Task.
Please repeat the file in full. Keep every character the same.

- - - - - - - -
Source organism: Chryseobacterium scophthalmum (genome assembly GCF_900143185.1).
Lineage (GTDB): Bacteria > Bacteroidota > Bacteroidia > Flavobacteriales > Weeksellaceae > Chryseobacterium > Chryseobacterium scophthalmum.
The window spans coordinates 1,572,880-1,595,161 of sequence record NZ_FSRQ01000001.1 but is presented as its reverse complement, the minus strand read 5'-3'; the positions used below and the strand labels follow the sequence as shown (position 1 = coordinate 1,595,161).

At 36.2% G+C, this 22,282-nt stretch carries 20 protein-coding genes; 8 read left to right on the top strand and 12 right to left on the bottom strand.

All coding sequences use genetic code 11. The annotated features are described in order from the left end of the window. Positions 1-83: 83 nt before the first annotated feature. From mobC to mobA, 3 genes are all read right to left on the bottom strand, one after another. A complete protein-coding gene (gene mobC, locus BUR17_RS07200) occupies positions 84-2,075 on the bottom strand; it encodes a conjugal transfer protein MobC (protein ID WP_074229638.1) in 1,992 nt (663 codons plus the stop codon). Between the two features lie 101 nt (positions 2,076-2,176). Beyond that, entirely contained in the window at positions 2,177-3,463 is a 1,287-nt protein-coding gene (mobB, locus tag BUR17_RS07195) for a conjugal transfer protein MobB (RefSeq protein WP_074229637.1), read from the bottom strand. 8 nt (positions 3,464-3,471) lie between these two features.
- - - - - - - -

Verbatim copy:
Source organism: Chryseobacterium scophthalmum (genome assembly GCF_900143185.1).
Lineage (GTDB): Bacteria > Bacteroidota > Bacteroidia > Flavobacteriales > Weeksellaceae > Chryseobacterium > Chryseobacterium scophthalmum.
The window spans coordinates 1,572,880-1,595,161 of sequence record NZ_FSRQ01000001.1 but is presented as its reverse complement, the minus strand read 5'-3'; the positions used below and the strand labels follow the sequence as shown (position 1 = coordinate 1,595,161).

At 36.2% G+C, this 22,282-nt stretch carries 20 protein-coding genes; 8 read left to right on the top strand and 12 right to left on the bottom strand.

All coding sequences use genetic code 11. The annotated features are described in order from the left end of the window. Positions 1-83: 83 nt before the first annotated feature. From mobC to mobA, 3 genes are all read right to left on the bottom strand, one after another. A complete protein-coding gene (gene mobC, locus BUR17_RS07200) occupies positions 84-2,075 on the bottom strand; it encodes a conjugal transfer protein MobC (protein ID WP_074229638.1) in 1,992 nt (663 codons plus the stop codon). Between the two features lie 101 nt (positions 2,076-2,176). Beyond that, entirely contained in the window at positions 2,177-3,463 is a 1,287-nt protein-coding gene (mobB, locus tag BUR17_RS07195) for a conjugal transfer protein MobB (RefSeq protein WP_074229637.1), read from the bottom strand. 8 nt (positions 3,464-3,471) lie between these two features.